Blog Post

Federal Communication Commission Revokes Lifeline Broadband Provider Designations

 

Last December the Federal Communication Commission (FCC), led by former Chairman Tom Wheeler, implemented its 2016 Lifeline Modernization Order. The order paved the way for qualifying low-income households to  apply their subsidy towards phone or broadband service– a measure that 44 of our mayors wrote in support of to the FCC in December 2015.

 

More than 900 companies currently provider Lifeline phone service, and dozens of others have applied for Lifeline Broadband Provider (LBP) designation. The first nine were approved in January: Spot On Networks, Boomerang Wireless, KonaTel, STS Media (FreedomPop), Applied Research Designs, Kajeet, Liberty Cablevision of Puerto Rico, Northland Cable Television, and Wabash Independent Networks.  

 

Under new Chairman Ajit Pai, who originally dissented from the 2016 Order, the FCC’s Wireline Competition Bureau (Bureau) has revoked LBP designation from the nine previously approved providers. Though these providers were only approved within the last month, one of them, Boomerang, had already begun providing service to low-income residents eligible for the Lifeline program. It now has 60 days to notify its customers and discontinue their service. The founder of Kajeet, another LBP, has said he is most concerned for the children the company was set to serve, as the company had agreed to partner with school districts in 41 states and the District of Columbia.

 

In the Bureau’s reversal, the new FCC leadership cites “shortcomings” and “procedural errors” as grounds for rolling back the Lifeline program. The Bureau also argues that this revocation of LBP status will give the Commission more time to consider measures that might prevent waste, fraud, and abuse in the program. It should be noted, however, that the 2016 Modernization Order had already introduced several new measures to ensure program integrity, including the creation of a National Verifier.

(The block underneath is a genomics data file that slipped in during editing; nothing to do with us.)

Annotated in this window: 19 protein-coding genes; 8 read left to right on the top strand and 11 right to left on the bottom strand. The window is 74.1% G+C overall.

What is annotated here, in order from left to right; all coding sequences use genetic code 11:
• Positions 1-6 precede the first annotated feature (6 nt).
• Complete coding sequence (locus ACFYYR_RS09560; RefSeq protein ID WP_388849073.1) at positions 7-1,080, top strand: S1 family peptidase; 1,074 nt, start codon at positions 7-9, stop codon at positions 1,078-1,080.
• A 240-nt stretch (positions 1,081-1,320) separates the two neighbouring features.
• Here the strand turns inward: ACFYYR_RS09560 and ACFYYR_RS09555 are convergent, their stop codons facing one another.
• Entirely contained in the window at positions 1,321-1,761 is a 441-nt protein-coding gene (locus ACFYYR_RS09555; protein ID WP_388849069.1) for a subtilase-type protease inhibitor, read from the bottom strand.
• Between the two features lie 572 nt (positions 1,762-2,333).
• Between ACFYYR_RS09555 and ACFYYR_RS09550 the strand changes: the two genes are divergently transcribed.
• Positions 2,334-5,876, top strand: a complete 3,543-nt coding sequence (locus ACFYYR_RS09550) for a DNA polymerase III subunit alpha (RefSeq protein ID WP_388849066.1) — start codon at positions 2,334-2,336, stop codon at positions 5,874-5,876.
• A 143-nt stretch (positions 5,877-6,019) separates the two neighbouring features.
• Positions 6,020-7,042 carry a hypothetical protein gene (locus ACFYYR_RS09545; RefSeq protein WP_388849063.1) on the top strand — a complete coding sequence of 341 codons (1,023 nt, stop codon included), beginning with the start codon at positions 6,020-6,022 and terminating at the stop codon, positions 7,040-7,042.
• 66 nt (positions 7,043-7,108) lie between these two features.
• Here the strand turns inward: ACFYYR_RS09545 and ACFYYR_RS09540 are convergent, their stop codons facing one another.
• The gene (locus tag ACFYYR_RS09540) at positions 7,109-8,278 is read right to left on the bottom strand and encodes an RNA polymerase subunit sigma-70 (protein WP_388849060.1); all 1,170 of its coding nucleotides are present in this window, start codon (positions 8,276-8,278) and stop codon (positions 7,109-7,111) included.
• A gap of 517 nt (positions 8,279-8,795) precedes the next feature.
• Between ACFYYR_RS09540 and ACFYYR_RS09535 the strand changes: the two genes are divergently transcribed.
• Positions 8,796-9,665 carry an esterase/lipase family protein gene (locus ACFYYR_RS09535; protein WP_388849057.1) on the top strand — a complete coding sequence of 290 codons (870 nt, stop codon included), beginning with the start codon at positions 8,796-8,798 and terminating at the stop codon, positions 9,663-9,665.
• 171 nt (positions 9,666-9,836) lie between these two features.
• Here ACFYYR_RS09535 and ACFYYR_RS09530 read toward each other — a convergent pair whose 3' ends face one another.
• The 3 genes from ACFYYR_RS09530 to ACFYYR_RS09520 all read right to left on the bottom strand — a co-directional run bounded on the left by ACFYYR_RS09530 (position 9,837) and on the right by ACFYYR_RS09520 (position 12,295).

Public interest groups, members of Congress, and FCC Commissioner Mignon Clyburn have all spoken out against the Bureau’s action. Read some of their statements below:

 

  • Commissioner Mignon Clyburn, who has been a vocal advocate of the Lifeline program, criticised these rollbacks saying, Rather than working to close the digital divide, this action widens the gap…By eliminating the designations of nine entities to provide Lifeline broadband service, the Bureau has substantially undermined businesses who had begun relying on those designations.”

 

  • Representative Ro Khanna (D-CA) said in a speech on the House floor, “[Chairman Pai] is writing the rules of modern day capitalism in a way that privileges these elite telecom companies, with concentrated economic power, at the expense of low income Americans.” Rep. Khanna has also written a “Dear Colleague” letter and asked other Representatives to sign.

 

  • Representative Frank Pallone (D-NJ), Ranking Member of the House Energy and Commerce Committee, said in a statement “I’m deeply disappointed by the FCC’s aggressive actions against consumer protections…The FCC’s decision to seriously hamstring the Lifeline program — which helps millions of Americans stay connected through access to basic communications like mobile phones and internet service — needlessly punishes the most vulnerable consumers.”

 

  • Public interest groups, including the NAACP, Benton Foundation, New America’s Open Technology Institute, Public Knowledge, Common Sense Kids Action, Communication Workers of America, Free Press, Greenlining Institute, Media Mobilizing Project, National Consumer Law Center, National Digital Inclusion Alliance, United Church of Christ’s media justice ministry, and others have all issued statements in opposition to the Lifeline program reversals.

 

Commissioner Pai has responded to criticism regarding the order in a blog post saying, “Putting the designations on hold gives the FCC the chance to make sure the process is legally defensible and to avoid potentially stranding customers if the courts ultimately deem the process unlawful.”

 

Pai continued, “My focus has been — and will continue to be so long as I have the privilege of serving as the Chairman of the FCC — doing everything within the FCC’s power to close the digital divide.”
Next Century Cities will continue to follow these developments to the Lifeline Modernization Order and keep our member communities up to date on how future actions may impact their low-income residents.